The Department of Health and Human Services is implementing an asset test for people receiving food stamps. “We are going back to federal law pre-recession,” said Department of Health & Services Policy Research Director, David Sorensen.
About 20 people attended a public hearing to express why they think people should or shouldn’t have to disclose assets when applying or re-applying for SNAP, or Supplemental Nutritional Assistance Program benefits.
“In August of 2010, Governor Baldacci waived this common sense requirement. We are bringing it back because it is time for integrity in the welfare system,” said David Sorensen.
Re-implementing the measure will apply to as many as 8,000 SNAP recipients. The asset rule is defined by bank account balances, ATVs, and campers that exceed $5,000.
“You need to use your own resources available to you before you ask the taxpayers for help,” said David Sorensen.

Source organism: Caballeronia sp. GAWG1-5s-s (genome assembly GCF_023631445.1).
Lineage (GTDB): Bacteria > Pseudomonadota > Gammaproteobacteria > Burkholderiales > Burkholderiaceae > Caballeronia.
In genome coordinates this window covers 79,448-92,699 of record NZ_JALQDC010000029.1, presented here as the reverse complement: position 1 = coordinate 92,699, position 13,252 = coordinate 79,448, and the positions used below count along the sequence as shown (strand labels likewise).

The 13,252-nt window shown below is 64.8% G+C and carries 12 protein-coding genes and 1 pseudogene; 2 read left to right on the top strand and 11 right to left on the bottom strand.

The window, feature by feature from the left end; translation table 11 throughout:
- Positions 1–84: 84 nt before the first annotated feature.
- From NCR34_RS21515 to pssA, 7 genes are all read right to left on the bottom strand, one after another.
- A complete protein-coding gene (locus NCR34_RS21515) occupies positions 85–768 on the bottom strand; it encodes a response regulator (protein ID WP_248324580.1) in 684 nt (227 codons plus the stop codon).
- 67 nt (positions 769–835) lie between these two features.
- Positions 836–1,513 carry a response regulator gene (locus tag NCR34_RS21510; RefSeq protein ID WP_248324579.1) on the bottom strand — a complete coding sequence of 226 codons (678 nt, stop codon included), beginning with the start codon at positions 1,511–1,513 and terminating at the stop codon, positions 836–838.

The rule does not include equity in a home or a household’s primary vehicle. Officials say the measure will take effect on November 1st.
“There’s people, many many people, in our state who have worked really and continue to work hard to have things and those small possessions shouldn’t get in the way of temporarily needing food assistance to get them through a bad time,” said Preble Street Chief Program Officer, Donna Yellen.
“It is actually counterintuitive. If we think about wanting SNAP recipients to become self-sufficient and not have to rely on federal assistance nutritional assistance programs, we should be encouraging a little bit of savings,” said Good Shepherd Food Bank Public Affairs Director, Clara Whitney.